'Up to 40 thousand could die in Israel if we don't lock down,' Energy Minister insists

Basing his estimate on a 3% fatality rate provided by doctors, Energy Minister Steinitz insists a lockdown is the only reasonable solution.

Arutz Sheva Staff ,

Energy Minister Yuval Steinitz
Energy Minister Yuval Steinitz
Arutz Sheva

103 FM interviewed Energy Minister Yuval Steinitz (Likud) on Wednesday morning regarding the latest steps taken by the government to combat the continued spread of the coronavirus epidemic. Schools have been ordered to close in 40 localities across the country, and night curfews have been imposed for the coming week, from seven o’clock at night until five in the morning.

“Its too little, too late,” Steinitz begins, referring to the “traffic light” program of which the closures and curfews are a key part. “We now have around 3,500 new virus cases being diagnosed every day, and that’s a very worrying figure. It translates to more than a million and a quarter sick people per year, if things continue at the same rate. The new regulations are better than nothing, though I have my doubts as to whether they will succeed in stabilizing the rate of increase. What I am certain about is that it will not lead to a decrease in the morbidity rate.”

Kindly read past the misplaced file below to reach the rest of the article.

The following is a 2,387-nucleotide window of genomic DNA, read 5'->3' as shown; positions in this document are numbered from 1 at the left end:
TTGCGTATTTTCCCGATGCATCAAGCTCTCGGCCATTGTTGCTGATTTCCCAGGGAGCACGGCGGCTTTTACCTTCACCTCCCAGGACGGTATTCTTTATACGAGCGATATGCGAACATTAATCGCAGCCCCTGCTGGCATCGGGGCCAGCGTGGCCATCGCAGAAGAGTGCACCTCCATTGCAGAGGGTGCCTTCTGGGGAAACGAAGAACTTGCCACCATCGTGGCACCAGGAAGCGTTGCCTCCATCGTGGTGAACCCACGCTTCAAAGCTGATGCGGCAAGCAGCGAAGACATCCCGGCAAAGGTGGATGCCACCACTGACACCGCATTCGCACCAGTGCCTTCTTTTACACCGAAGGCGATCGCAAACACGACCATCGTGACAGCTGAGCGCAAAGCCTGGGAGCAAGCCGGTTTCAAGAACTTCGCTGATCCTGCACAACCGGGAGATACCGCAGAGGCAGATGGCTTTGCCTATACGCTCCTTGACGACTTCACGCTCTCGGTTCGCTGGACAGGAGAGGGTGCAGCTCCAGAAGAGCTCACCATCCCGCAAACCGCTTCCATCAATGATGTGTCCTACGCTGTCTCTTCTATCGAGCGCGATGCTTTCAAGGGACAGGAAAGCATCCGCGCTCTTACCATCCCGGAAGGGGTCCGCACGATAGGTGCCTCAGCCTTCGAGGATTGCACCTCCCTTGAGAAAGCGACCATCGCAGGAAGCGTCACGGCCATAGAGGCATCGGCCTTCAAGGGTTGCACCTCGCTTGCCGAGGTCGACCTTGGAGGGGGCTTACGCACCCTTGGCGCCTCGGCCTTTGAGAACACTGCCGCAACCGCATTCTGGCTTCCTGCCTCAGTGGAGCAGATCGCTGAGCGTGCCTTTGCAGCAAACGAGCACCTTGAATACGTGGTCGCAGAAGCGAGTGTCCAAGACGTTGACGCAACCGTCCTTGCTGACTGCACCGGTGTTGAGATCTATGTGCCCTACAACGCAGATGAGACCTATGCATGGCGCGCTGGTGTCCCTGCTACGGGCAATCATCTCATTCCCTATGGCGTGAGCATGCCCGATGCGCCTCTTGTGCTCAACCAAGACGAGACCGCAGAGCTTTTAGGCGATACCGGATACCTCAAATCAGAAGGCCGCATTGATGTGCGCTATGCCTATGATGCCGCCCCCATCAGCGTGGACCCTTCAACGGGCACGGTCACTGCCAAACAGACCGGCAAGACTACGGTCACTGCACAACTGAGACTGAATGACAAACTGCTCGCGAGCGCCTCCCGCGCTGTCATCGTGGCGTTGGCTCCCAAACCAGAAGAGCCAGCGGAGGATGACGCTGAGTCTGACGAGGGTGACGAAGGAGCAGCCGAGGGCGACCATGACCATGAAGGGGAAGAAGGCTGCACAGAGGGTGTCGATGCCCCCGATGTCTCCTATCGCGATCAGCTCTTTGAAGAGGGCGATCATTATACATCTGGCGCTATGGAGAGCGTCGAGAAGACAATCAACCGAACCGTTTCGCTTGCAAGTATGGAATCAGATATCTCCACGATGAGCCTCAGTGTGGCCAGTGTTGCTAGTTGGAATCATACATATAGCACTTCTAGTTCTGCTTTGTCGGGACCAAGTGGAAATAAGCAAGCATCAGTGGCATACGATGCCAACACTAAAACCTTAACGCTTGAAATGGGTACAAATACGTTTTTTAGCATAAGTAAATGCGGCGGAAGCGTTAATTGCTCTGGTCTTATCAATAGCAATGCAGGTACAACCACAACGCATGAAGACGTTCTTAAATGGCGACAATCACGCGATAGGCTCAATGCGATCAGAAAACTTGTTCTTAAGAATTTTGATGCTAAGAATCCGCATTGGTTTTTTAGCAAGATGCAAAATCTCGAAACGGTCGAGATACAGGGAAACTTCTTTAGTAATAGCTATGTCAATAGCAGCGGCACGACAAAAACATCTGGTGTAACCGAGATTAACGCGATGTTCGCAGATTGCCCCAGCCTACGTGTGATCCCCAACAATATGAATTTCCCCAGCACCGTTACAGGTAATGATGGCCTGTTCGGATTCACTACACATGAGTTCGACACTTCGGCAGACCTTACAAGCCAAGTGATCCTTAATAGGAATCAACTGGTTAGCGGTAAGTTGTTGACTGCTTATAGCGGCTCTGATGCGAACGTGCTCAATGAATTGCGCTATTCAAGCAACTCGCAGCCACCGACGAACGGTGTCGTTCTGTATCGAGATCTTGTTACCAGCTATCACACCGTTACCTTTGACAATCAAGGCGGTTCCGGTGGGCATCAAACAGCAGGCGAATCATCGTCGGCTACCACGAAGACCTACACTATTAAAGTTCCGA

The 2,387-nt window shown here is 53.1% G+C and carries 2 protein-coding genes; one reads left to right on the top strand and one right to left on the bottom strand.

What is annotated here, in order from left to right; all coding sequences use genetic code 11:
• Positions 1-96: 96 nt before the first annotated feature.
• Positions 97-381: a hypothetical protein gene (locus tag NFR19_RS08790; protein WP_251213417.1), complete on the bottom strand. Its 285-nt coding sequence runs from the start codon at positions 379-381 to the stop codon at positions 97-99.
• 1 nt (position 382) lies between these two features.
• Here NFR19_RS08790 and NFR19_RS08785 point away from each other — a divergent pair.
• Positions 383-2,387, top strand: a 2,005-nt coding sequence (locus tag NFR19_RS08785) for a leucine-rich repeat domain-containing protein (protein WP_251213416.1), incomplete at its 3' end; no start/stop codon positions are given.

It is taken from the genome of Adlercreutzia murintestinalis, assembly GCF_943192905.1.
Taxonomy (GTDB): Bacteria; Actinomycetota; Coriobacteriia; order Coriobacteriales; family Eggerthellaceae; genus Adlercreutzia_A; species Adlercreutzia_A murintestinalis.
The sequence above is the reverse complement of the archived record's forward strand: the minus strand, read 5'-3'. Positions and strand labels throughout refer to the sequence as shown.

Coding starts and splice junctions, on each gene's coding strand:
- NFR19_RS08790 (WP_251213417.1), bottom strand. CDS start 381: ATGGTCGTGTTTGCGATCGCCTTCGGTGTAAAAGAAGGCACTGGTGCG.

Steinitz also added his assessment that at the current rate of morbidity, the country could ultimately see over 12,000 people dying as a result of the epidemic in the coming year. “Doctors are giving an estimated 3% fatality rate in the current situation,” he notes, “which translates to somewhere between 12 and 40 thousand deaths, depending on fluctuations. And add to that another 4 to 5 million people entering isolation for two weeks, at various points during the coming year – that’s the scale of it.”

In fact, Steinitz was even more pessimistic, saying that he believes that “the rate is going to increase even more. That’s why I say it’s better to suffer through two tough weeks of lockdown, with only essential services permitted to remain in operation, rather than a whole year of gradual ‘bleeding.’ What’s the question? We saw that the March-April lockdown did lead to a substantial decrease in the rate of contagion, and surely a lockdown such as that is better than the scenarios I described?

“We definitely need another lockdown,” he insisted, adding that, “If we do it right, we can at least avoid the necessity of a third closure.” He also noted that the United Kingdom, faced with a new rise in cases, has made what may seem the draconian decision to ban all public gatherings numbering more than six people, after just a thousand new cases per day. Compared to the far smaller Israeli population, “that’s equivalent to around 300 new cases per day here,” he says.

In summation, Steinitz claimed that, “The economy will be much more severely impacted by more than half a year or up to a year of high contagion rates than by a ‘breathable’ lockdown for a couple of weeks. That's why a lockdown is my recommendation.”